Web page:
Health Highlights: March 15, 201203/15/12
Here are some of the latest health and medical news
developments, compiled by the editors of HealthDay:
3 Brands of Pet Treats Possibly Linked to Dog Illnesses
Some specific brands of jerky pet treats possibly linked to
kidney failure and other serious illnesses reported in at least 600
dogs in the United States are cited in internal Food and Drug
Of 22 "Priority 1" cases listed in a log of complaints from pet
owners and veterinarians, 13 cited Waggin' Train or Canyon Creek
Ranch jerky treats or tenders, both produced by Nestle Purina
PetCare Co., according to the documents obtained by
Three other cases listed Milo's Kitchen Home-style Dog Treats,
produced by the Del Monte Corp. The rest of the cases listed single
brands or no brand.
An FDA spokeswoman said Priority 1 cases involve animals aged 11
or younger for which medical records that document illness are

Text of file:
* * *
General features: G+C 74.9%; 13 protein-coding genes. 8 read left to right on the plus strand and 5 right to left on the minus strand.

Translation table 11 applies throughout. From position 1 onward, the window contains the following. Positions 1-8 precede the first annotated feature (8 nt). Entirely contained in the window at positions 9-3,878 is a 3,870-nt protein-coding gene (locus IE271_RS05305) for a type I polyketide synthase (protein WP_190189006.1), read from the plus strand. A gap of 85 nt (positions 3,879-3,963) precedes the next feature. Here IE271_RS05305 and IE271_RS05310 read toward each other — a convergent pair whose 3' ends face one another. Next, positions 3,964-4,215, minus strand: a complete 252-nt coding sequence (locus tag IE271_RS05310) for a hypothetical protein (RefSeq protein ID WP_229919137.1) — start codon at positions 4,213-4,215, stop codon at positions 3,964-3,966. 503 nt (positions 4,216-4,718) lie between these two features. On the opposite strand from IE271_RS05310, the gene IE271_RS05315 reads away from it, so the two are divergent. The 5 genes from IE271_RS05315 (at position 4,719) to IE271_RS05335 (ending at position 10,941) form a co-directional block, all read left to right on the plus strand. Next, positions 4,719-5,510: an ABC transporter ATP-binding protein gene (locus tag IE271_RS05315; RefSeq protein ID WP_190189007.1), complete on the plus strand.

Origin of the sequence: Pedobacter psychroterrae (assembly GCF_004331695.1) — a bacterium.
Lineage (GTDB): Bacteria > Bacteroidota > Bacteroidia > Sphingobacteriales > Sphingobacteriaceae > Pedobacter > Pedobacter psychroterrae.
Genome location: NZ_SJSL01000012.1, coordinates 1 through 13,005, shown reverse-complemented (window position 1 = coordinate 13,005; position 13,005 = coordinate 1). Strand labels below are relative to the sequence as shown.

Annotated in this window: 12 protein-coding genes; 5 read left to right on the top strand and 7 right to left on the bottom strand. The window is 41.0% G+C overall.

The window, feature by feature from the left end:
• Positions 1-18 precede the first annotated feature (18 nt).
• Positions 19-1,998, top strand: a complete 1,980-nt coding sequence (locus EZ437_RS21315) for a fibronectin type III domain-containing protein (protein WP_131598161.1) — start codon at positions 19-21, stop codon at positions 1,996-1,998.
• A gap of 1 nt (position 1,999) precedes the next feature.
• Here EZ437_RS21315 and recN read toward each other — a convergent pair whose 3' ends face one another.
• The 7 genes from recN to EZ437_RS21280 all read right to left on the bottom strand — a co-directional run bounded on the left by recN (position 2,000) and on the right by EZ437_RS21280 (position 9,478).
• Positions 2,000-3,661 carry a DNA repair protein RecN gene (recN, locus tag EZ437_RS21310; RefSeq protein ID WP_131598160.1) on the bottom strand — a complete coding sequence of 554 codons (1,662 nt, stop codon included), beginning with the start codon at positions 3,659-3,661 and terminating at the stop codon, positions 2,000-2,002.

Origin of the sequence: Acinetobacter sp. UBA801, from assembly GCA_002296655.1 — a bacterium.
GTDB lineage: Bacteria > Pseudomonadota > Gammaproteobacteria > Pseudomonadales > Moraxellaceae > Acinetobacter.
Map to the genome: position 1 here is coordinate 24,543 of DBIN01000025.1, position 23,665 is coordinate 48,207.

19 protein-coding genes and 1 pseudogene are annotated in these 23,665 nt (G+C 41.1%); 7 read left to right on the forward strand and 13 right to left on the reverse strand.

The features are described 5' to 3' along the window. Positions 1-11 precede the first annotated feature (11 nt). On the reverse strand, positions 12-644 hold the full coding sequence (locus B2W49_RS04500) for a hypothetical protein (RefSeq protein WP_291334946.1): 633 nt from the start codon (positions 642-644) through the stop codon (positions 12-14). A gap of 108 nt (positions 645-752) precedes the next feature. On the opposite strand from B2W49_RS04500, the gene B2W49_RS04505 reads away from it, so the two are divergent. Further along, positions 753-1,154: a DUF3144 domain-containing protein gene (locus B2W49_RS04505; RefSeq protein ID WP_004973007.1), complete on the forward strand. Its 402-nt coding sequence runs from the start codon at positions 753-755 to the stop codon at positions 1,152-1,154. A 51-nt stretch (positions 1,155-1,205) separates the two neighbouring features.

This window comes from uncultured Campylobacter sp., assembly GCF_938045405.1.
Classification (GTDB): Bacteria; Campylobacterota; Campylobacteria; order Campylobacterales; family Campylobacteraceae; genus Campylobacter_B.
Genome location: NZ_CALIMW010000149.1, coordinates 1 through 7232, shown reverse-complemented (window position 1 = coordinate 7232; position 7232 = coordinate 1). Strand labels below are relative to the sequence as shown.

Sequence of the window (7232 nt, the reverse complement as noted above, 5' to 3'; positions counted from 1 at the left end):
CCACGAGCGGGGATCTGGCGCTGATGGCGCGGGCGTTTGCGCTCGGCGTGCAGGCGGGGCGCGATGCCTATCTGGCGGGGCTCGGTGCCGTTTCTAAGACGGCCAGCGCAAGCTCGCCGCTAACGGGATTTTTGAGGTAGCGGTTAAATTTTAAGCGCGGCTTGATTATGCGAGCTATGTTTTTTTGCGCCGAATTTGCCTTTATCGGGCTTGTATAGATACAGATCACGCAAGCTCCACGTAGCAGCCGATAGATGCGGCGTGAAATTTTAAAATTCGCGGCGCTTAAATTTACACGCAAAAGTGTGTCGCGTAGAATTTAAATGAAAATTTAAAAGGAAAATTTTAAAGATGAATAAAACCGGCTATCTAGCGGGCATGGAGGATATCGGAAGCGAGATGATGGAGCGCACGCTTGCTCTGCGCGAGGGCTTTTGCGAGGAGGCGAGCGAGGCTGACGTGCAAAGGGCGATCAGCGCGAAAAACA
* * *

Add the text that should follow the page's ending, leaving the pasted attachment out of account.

Officials at Nestle Purina and Del Monte officials said their
pet treats are safe. FDA officials said repeated tests have found
no solid link between the dog illnesses and any jerky treat brand
Doctors Repair Airway Disorder in Fetus
In what they say was a world-first surgery, Spanish doctors
fixed a blocked bronchial tube in a 26-week-old fetus while she was
still in her mother's womb.
The fetus had bronchial atresia, a condition in which the air
tubes (bronchi) leading from the trachea to the lungs do not
connect properly with the central airways. The condition results in
the death of the fetus in 90 percent of cases,
Agence France-Presse reported.
The surgery, which lasted 30 minutes, was performed in late
2010. The doctors used an endoscope to go through the fetus' mouth
and connect the right bronchi with the central airways.
Eleven weeks after the procedure, the mother gave birth to a
5.5-pound girl named Alaitz, which means "joy" in the Basque
language. The baby is now 16 months old and healthy.
"It is the first time in the world that this has been achieved. It is the first time that it has been tried and it turned out well," Eduard Gratacos, the head of the maternal-fetal medicine department at Hospital Clinic in Barcelona, said at a news conference Tuesday, AFP reported.
"It is an extremely delicate operation since it is carried out near the heart on tissues as thin as cigarette paper. But without this fetal therapy, the baby would not have survived," Gratacos explained.
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